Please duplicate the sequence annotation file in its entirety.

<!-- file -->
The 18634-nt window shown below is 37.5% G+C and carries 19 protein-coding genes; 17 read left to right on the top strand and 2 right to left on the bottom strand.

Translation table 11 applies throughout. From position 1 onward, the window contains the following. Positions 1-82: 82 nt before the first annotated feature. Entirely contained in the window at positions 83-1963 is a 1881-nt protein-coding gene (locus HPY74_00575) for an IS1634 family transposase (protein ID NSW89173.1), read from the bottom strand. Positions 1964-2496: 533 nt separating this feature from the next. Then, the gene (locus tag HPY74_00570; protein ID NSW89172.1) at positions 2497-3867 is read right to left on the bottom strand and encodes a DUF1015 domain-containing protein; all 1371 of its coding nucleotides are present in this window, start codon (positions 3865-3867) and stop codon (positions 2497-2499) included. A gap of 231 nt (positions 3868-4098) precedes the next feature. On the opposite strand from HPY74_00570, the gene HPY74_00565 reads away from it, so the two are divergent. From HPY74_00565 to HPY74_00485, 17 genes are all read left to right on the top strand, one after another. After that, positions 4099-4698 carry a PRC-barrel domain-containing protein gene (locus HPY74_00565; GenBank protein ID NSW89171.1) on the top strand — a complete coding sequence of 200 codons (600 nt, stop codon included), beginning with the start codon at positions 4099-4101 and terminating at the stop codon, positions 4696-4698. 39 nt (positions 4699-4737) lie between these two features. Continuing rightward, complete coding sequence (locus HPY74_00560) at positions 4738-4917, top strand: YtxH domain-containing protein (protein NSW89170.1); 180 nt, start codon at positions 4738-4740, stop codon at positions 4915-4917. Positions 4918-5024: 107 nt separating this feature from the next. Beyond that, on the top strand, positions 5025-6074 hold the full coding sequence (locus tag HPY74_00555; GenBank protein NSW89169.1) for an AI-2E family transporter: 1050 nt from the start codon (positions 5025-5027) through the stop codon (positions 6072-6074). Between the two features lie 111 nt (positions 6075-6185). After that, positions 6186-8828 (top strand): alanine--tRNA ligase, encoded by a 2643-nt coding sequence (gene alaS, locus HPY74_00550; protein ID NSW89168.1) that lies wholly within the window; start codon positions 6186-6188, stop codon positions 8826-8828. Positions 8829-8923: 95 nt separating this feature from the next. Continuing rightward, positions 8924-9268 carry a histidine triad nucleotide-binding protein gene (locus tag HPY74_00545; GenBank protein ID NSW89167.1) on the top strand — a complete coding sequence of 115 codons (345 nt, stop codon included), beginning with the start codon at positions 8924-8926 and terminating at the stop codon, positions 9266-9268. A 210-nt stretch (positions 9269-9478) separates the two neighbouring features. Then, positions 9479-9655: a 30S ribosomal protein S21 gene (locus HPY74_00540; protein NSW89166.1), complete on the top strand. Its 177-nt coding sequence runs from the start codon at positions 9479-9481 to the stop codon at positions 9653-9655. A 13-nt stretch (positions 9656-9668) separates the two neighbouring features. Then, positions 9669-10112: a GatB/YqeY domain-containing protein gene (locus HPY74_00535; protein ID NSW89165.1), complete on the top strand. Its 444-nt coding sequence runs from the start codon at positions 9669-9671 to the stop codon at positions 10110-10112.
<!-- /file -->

The 18634-nt window shown below is 37.5% G+C and carries 19 protein-coding genes; 17 read left to right on the top strand and 2 right to left on the bottom strand.

Translation table 11 applies throughout. From position 1 onward, the window contains the following. Positions 1-82: 82 nt before the first annotated feature. Entirely contained in the window at positions 83-1963 is a 1881-nt protein-coding gene (locus HPY74_00575) for an IS1634 family transposase (protein ID NSW89173.1), read from the bottom strand. Positions 1964-2496: 533 nt separating this feature from the next. Then, the gene (locus tag HPY74_00570; protein ID NSW89172.1) at positions 2497-3867 is read right to left on the bottom strand and encodes a DUF1015 domain-containing protein; all 1371 of its coding nucleotides are present in this window, start codon (positions 3865-3867) and stop codon (positions 2497-2499) included. A gap of 231 nt (positions 3868-4098) precedes the next feature. On the opposite strand from HPY74_00570, the gene HPY74_00565 reads away from it, so the two are divergent. From HPY74_00565 to HPY74_00485, 17 genes are all read left to right on the top strand, one after another. After that, positions 4099-4698 carry a PRC-barrel domain-containing protein gene (locus HPY74_00565; GenBank protein ID NSW89171.1) on the top strand — a complete coding sequence of 200 codons (600 nt, stop codon included), beginning with the start codon at positions 4099-4101 and terminating at the stop codon, positions 4696-4698. 39 nt (positions 4699-4737) lie between these two features. Continuing rightward, complete coding sequence (locus HPY74_00560) at positions 4738-4917, top strand: YtxH domain-containing protein (protein NSW89170.1); 180 nt, start codon at positions 4738-4740, stop codon at positions 4915-4917. Positions 4918-5024: 107 nt separating this feature from the next. Beyond that, on the top strand, positions 5025-6074 hold the full coding sequence (locus tag HPY74_00555; GenBank protein NSW89169.1) for an AI-2E family transporter: 1050 nt from the start codon (positions 5025-5027) through the stop codon (positions 6072-6074). Between the two features lie 111 nt (positions 6075-6185). After that, positions 6186-8828 (top strand): alanine--tRNA ligase, encoded by a 2643-nt coding sequence (gene alaS, locus HPY74_00550; protein ID NSW89168.1) that lies wholly within the window; start codon positions 6186-6188, stop codon positions 8826-8828. Positions 8829-8923: 95 nt separating this feature from the next. Continuing rightward, positions 8924-9268 carry a histidine triad nucleotide-binding protein gene (locus tag HPY74_00545; GenBank protein ID NSW89167.1) on the top strand — a complete coding sequence of 115 codons (345 nt, stop codon included), beginning with the start codon at positions 8924-8926 and terminating at the stop codon, positions 9266-9268. A 210-nt stretch (positions 9269-9478) separates the two neighbouring features. Then, positions 9479-9655: a 30S ribosomal protein S21 gene (locus HPY74_00540; protein NSW89166.1), complete on the top strand. Its 177-nt coding sequence runs from the start codon at positions 9479-9481 to the stop codon at positions 9653-9655. A 13-nt stretch (positions 9656-9668) separates the two neighbouring features. Then, positions 9669-10112: a GatB/YqeY domain-containing protein gene (locus HPY74_00535; protein ID NSW89165.1), complete on the top strand. Its 444-nt coding sequence runs from the start codon at positions 9669-9671 to the stop codon at positions 10110-10112.